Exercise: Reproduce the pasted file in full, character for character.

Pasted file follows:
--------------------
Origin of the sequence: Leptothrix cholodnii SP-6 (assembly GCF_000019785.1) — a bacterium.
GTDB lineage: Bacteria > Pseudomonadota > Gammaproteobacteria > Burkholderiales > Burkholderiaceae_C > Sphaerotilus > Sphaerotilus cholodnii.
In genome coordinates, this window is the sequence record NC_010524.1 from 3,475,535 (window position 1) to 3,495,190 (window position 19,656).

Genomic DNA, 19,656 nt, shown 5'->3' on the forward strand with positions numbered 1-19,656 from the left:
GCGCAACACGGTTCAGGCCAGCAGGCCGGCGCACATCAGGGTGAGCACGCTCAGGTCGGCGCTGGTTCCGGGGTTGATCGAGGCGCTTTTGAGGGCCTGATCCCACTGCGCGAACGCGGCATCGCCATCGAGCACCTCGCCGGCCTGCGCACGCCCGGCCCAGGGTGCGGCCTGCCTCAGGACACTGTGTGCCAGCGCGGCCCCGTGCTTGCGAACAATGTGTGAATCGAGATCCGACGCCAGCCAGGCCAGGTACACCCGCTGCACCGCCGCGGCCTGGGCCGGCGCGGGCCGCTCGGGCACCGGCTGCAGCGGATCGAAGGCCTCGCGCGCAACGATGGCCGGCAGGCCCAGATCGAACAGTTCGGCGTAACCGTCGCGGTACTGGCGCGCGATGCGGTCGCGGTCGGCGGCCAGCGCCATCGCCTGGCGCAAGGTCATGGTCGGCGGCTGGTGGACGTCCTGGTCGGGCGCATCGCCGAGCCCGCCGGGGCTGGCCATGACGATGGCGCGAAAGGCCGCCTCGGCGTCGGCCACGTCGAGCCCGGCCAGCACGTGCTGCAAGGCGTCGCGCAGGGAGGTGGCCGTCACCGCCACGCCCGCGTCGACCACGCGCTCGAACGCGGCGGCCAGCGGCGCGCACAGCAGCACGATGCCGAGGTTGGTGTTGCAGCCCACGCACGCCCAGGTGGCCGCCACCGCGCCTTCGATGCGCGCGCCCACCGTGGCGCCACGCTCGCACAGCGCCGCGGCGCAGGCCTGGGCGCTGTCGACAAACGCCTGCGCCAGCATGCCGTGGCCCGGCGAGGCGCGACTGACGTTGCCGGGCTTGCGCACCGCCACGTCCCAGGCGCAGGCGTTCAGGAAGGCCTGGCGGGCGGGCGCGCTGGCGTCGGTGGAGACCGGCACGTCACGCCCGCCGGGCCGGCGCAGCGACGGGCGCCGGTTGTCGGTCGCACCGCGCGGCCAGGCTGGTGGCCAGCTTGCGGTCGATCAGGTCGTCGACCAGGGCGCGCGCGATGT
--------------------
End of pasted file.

Origin of the sequence: Leptothrix cholodnii SP-6 (assembly GCF_000019785.1) — a bacterium.
GTDB lineage: Bacteria > Pseudomonadota > Gammaproteobacteria > Burkholderiales > Burkholderiaceae_C > Sphaerotilus > Sphaerotilus cholodnii.
In genome coordinates, this window is the sequence record NC_010524.1 from 3,475,535 (window position 1) to 3,495,190 (window position 19,656).

Genomic DNA, 19,656 nt, shown 5'->3' on the forward strand with positions numbered 1-19,656 from the left:
GCGCAACACGGTTCAGGCCAGCAGGCCGGCGCACATCAGGGTGAGCACGCTCAGGTCGGCGCTGGTTCCGGGGTTGATCGAGGCGCTTTTGAGGGCCTGATCCCACTGCGCGAACGCGGCATCGCCATCGAGCACCTCGCCGGCCTGCGCACGCCCGGCCCAGGGTGCGGCCTGCCTCAGGACACTGTGTGCCAGCGCGGCCCCGTGCTTGCGAACAATGTGTGAATCGAGATCCGACGCCAGCCAGGCCAGGTACACCCGCTGCACCGCCGCGGCCTGGGCCGGCGCGGGCCGCTCGGGCACCGGCTGCAGCGGATCGAAGGCCTCGCGCGCAACGATGGCCGGCAGGCCCAGATCGAACAGTTCGGCGTAACCGTCGCGGTACTGGCGCGCGATGCGGTCGCGGTCGGCGGCCAGCGCCATCGCCTGGCGCAAGGTCATGGTCGGCGGCTGGTGGACGTCCTGGTCGGGCGCATCGCCGAGCCCGCCGGGGCTGGCCATGACGATGGCGCGAAAGGCCGCCTCGGCGTCGGCCACGTCGAGCCCGGCCAGCACGTGCTGCAAGGCGTCGCGCAGGGAGGTGGCCGTCACCGCCACGCCCGCGTCGACCACGCGCTCGAACGCGGCGGCCAGCGGCGCGCACAGCAGCACGATGCCGAGGTTGGTGTTGCAGCCCACGCACGCCCAGGTGGCCGCCACCGCGCCTTCGATGCGCGCGCCCACCGTGGCGCCACGCTCGCACAGCGCCGCGGCGCAGGCCTGGGCGCTGTCGACAAACGCCTGCGCCAGCATGCCGTGGCCCGGCGAGGCGCGACTGACGTTGCCGGGCTTGCGCACCGCCACGTCCCAGGCGCAGGCGTTCAGGAAGGCCTGGCGGGCGGGCGCGCTGGCGTCGGTGGAGACCGGCACGTCACGCCCGCCGGGCCGGCGCAGCGACGGGCGCCGGTTGTCGGTCGCACCGCGCGGCCAGGCTGGTGGCCAGCTTGCGGTCGATCAGGTCGTCGACCAGGGCGCGCGCGATGT